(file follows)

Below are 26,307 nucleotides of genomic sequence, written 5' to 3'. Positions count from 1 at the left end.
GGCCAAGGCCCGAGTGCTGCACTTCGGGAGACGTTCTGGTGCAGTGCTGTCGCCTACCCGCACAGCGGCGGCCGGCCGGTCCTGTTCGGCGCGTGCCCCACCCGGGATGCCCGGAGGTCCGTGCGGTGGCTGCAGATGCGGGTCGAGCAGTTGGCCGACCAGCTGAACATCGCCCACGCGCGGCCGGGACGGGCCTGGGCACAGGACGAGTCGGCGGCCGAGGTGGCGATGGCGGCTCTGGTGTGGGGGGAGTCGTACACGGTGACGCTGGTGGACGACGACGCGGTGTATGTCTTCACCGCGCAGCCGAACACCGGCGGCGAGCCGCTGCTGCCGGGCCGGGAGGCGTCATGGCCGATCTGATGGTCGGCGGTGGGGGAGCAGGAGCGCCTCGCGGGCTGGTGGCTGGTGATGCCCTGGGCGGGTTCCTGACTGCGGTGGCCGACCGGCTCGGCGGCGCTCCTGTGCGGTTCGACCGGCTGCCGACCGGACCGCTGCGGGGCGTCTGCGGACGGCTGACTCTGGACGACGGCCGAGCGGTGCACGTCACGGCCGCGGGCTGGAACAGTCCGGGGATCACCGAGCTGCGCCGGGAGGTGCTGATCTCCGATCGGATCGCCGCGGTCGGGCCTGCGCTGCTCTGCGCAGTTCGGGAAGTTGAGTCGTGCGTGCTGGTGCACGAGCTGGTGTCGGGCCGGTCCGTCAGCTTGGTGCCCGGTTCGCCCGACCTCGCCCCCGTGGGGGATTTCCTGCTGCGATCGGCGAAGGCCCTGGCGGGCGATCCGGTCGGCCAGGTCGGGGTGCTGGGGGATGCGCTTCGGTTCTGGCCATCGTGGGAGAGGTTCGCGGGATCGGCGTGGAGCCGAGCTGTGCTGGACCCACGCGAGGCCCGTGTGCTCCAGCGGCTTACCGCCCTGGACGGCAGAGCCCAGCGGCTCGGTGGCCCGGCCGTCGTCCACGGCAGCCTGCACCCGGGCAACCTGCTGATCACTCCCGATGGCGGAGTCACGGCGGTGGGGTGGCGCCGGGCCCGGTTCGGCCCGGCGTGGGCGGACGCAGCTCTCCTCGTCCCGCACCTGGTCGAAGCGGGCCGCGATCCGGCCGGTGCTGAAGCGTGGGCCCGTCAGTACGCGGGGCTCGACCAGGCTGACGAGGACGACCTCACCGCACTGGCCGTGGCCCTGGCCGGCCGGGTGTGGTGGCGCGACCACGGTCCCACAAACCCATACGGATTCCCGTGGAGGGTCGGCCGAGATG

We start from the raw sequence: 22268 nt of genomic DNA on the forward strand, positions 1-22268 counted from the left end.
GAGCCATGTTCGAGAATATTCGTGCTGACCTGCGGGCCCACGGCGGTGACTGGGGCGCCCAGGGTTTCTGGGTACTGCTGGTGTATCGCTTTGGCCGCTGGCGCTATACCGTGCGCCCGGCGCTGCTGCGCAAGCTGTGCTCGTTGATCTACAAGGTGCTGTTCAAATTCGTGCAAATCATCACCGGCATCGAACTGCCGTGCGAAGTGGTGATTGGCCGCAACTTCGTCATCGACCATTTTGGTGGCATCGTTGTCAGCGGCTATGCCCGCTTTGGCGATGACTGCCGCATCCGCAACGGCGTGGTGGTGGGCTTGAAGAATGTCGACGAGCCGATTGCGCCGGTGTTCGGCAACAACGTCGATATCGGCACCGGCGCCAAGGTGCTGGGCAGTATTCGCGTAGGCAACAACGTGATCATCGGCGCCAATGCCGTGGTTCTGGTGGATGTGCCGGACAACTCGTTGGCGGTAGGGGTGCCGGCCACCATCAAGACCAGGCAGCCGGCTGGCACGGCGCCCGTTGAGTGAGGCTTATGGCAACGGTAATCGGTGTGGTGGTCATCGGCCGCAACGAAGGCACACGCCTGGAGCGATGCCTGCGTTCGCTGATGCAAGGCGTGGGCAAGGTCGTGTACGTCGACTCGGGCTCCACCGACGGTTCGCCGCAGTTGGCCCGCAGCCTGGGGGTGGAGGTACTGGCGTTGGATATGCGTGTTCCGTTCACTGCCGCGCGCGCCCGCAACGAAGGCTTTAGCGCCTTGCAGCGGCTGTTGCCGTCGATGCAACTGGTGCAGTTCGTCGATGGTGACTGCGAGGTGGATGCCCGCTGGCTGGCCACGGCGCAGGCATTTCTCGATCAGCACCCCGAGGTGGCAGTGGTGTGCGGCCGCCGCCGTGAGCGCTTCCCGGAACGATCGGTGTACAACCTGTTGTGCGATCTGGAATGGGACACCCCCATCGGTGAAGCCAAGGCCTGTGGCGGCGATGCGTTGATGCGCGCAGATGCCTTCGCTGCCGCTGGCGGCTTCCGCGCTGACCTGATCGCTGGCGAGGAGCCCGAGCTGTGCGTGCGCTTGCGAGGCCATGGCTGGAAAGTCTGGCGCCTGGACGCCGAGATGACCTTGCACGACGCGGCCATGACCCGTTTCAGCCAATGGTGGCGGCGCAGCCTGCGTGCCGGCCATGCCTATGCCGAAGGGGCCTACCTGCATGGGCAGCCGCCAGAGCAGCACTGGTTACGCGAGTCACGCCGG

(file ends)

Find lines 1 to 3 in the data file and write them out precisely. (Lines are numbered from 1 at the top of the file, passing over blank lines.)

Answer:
Below are 26,307 nucleotides of genomic sequence, written 5' to 3'. Positions count from 1 at the left end.
GGCCAAGGCCCGAGTGCTGCACTTCGGGAGACGTTCTGGTGCAGTGCTGTCGCCTACCCGCACAGCGGCGGCCGGCCGGTCCTGTTCGGCGCGTGCCCCACCCGGGATGCCCGGAGGTCCGTGCGGTGGCTGCAGATGCGGGTCGAGCAGTTGGCCGACCAGCTGAACATCGCCCACGCGCGGCCGGGACGGGCCTGGGCACAGGACGAGTCGGCGGCCGAGGTGGCGATGGCGGCTCTGGTGTGGGGGGAGTCGTACACGGTGACGCTGGTGGACGACGACGCGGTGTATGTCTTCACCGCGCAGCCGAACACCGGCGGCGAGCCGCTGCTGCCGGGCCGGGAGGCGTCATGGCCGATCTGATGGTCGGCGGTGGGGGAGCAGGAGCGCCTCGCGGGCTGGTGGCTGGTGATGCCCTGGGCGGGTTCCTGACTGCGGTGGCCGACCGGCTCGGCGGCGCTCCTGTGCGGTTCGACCGGCTGCCGACCGGACCGCTGCGGGGCGTCTGCGGACGGCTGACTCTGGACGACGGCCGAGCGGTGCACGTCACGGCCGCGGGCTGGAACAGTCCGGGGATCACCGAGCTGCGCCGGGAGGTGCTGATCTCCGATCGGATCGCCGCGGTCGGGCCTGCGCTGCTCTGCGCAGTTCGGGAAGTTGAGTCGTGCGTGCTGGTGCACGAGCTGGTGTCGGGCCGGTCCGTCAGCTTGGTGCCCGGTTCGCCCGACCTCGCCCCCGTGGGGGATTTCCTGCTGCGATCGGCGAAGGCCCTGGCGGGCGATCCGGTCGGCCAGGTCGGGGTGCTGGGGGATGCGCTTCGGTTCTGGCCATCGTGGGAGAGGTTCGCGGGATCGGCGTGGAGCCGAGCTGTGCTGGACCCACGCGAGGCCCGTGTGCTCCAGCGGCTTACCGCCCTGGACGGCAGAGCCCAGCGGCTCGGTGGCCCGGCCGTCGTCCACGGCAGCCTGCACCCGGGCAACCTGCTGATCACTCCCGATGGCGGAGTCACGGCGGTGGGGTGGCGCCGGGCCCGGTTCGGCCCGGCGTGGGCGGACGCAGCTCTCCTCGTCCCGCACCTGGTCGAAGCGGGCCGCGATCCGGCCGGTGCTGAAGCGTGGGCCCGTCAGTACGCGGGGCTCGACCAGGCTGACGAGGACGACCTCACCGCACTGGCCGTGGCCCTGGCCGGCCGGGTGTGGTGGCGCGACCACGGTCCCACAAACCCATACGGATTCCCGTGGAGGGTCGGCCGAGATG

We start from the raw sequence: 22268 nt of genomic DNA on the forward strand, positions 1-22268 counted from the left end.